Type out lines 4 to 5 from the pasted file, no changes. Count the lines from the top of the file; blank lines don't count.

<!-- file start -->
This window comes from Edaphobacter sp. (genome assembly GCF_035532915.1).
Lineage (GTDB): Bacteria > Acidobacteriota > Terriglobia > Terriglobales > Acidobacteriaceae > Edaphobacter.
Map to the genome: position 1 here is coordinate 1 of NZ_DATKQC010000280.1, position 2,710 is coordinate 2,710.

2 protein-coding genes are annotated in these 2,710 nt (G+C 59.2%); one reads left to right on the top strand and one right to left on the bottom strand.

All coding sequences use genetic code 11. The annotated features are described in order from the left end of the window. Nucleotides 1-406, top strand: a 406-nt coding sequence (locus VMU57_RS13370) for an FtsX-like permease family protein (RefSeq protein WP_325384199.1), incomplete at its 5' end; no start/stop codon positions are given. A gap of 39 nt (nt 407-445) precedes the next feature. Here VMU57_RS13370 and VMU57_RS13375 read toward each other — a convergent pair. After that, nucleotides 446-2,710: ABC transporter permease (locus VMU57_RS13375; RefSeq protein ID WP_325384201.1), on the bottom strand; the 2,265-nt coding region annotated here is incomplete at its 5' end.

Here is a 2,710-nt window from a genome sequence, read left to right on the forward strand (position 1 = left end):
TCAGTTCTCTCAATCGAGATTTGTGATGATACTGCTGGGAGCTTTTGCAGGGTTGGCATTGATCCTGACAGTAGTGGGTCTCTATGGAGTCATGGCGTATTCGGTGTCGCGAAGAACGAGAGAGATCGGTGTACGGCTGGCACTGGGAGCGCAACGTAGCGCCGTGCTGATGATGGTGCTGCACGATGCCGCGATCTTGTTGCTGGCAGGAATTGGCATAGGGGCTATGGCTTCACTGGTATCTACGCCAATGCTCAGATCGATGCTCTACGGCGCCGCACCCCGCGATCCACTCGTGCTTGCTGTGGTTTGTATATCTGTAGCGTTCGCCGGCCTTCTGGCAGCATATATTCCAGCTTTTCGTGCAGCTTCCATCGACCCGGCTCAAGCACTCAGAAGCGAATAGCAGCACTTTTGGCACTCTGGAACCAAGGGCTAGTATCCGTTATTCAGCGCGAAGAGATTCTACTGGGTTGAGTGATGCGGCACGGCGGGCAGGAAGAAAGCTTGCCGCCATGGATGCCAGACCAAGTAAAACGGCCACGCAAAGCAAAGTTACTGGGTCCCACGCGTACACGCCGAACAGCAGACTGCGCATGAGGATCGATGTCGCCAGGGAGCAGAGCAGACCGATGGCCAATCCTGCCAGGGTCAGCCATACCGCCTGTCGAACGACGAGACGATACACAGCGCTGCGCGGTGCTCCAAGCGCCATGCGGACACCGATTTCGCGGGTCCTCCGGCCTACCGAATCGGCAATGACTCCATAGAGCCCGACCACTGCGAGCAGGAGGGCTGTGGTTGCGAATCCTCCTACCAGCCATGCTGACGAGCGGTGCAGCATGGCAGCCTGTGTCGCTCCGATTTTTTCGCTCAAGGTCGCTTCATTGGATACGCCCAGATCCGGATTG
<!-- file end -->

2 protein-coding genes are annotated in these 2,710 nt (G+C 59.2%); one reads left to right on the top strand and one right to left on the bottom strand.

All coding sequences use genetic code 11. The annotated features are described in order from the left end of the window. Nucleotides 1-406, top strand: a 406-nt coding sequence (locus VMU57_RS13370) for an FtsX-like permease family protein (RefSeq protein WP_325384199.1), incomplete at its 5' end; no start/stop codon positions are given. A gap of 39 nt (nt 407-445) precedes the next feature. Here VMU57_RS13370 and VMU57_RS13375 read toward each other — a convergent pair. After that, nucleotides 446-2,710: ABC transporter permease (locus VMU57_RS13375; RefSeq protein ID WP_325384201.1), on the bottom strand; the 2,265-nt coding region annotated here is incomplete at its 5' end.